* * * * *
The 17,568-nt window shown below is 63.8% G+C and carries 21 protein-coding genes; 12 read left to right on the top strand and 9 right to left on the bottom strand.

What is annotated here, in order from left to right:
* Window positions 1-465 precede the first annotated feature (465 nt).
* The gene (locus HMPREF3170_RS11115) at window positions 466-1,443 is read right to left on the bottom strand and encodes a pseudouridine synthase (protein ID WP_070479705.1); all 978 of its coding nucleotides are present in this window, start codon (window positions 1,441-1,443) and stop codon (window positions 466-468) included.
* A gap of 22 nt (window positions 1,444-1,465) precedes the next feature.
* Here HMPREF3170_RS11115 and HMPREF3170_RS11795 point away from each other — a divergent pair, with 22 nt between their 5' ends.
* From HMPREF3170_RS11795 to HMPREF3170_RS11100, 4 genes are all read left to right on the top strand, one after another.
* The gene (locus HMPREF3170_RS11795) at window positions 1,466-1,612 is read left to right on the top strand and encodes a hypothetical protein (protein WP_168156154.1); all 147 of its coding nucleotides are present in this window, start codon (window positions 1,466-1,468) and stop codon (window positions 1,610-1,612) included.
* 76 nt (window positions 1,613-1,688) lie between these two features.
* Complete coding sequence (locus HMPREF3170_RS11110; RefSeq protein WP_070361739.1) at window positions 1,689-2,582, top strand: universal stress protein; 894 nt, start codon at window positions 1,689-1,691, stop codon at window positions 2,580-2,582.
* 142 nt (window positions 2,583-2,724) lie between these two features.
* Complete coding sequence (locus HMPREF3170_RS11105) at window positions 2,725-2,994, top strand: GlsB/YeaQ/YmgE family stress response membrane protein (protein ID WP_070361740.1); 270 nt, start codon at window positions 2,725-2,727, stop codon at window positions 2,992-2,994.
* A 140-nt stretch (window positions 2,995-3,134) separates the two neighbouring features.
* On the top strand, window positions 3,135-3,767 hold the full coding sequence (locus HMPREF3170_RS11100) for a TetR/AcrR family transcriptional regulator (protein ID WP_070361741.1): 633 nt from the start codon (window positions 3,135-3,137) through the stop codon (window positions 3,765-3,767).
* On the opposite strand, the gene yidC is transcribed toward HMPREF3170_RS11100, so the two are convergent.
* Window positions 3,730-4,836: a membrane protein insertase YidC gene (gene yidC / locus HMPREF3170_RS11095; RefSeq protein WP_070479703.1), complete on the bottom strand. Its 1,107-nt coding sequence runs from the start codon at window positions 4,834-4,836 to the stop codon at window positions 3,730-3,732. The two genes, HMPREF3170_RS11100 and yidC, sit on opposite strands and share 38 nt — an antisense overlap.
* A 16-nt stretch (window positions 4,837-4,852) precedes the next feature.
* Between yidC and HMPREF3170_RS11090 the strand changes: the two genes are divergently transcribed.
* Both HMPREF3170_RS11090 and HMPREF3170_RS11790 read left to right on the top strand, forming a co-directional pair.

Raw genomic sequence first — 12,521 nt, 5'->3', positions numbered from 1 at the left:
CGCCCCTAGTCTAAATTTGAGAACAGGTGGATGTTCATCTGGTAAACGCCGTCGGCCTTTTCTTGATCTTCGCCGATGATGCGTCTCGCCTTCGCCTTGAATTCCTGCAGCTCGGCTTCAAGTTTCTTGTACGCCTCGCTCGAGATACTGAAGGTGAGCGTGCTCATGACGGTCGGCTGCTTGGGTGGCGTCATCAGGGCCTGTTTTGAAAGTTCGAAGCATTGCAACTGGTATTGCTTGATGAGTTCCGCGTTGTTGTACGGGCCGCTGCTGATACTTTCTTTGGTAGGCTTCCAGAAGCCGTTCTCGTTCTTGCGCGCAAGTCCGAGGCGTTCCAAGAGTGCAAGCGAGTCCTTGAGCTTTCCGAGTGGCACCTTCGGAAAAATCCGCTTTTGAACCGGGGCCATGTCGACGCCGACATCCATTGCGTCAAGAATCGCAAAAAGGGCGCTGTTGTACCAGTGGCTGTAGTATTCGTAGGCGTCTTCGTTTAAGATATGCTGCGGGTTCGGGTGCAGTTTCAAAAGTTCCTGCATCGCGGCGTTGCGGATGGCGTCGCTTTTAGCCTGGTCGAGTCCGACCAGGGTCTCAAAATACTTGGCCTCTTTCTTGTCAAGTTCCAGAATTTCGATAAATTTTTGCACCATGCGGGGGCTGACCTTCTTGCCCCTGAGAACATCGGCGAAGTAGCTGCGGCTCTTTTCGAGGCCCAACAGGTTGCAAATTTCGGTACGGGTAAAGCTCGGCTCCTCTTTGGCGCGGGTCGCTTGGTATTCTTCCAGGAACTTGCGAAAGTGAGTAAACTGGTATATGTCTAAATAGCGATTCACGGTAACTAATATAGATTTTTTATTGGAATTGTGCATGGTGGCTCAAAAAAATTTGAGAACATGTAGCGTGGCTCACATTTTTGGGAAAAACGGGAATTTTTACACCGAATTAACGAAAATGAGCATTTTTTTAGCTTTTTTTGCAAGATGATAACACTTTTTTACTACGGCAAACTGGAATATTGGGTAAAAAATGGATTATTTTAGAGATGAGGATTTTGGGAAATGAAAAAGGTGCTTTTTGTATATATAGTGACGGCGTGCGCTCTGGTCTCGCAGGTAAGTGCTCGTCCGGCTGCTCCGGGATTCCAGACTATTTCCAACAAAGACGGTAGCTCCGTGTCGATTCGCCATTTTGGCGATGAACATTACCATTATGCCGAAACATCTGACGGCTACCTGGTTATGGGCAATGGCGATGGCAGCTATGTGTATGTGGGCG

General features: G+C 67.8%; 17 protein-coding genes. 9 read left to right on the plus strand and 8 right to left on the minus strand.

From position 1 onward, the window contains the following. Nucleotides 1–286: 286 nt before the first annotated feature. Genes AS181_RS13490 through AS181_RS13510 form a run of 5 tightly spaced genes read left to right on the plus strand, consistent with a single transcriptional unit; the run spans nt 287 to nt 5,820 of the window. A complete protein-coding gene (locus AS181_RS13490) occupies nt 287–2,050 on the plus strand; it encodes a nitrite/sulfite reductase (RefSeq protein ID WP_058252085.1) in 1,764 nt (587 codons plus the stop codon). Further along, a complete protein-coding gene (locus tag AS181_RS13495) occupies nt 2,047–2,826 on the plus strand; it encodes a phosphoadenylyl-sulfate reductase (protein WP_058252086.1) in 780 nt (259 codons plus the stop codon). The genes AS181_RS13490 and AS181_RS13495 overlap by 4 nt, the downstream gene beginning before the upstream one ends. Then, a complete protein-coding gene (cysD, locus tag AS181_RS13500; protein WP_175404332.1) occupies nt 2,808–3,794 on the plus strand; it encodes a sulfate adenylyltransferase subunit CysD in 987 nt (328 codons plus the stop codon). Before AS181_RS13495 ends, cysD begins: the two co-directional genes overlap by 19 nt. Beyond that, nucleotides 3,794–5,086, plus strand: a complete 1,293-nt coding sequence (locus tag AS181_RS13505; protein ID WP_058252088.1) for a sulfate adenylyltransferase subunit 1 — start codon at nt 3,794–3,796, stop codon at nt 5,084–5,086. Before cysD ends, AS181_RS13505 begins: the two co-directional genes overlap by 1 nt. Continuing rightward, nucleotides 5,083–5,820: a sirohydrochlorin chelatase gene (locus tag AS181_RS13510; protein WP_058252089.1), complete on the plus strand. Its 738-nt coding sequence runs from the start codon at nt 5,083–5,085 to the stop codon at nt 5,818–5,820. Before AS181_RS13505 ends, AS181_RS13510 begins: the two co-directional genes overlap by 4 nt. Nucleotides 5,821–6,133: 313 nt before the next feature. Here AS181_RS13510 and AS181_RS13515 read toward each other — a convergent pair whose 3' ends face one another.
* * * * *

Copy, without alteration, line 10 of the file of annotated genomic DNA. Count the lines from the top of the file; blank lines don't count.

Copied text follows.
* Complete coding sequence (locus HMPREF3170_RS11110; RefSeq protein WP_070361739.1) at window positions 1,689-2,582, top strand: universal stress protein; 894 nt, start codon at window positions 1,689-1,691, stop codon at window positions 2,580-2,582.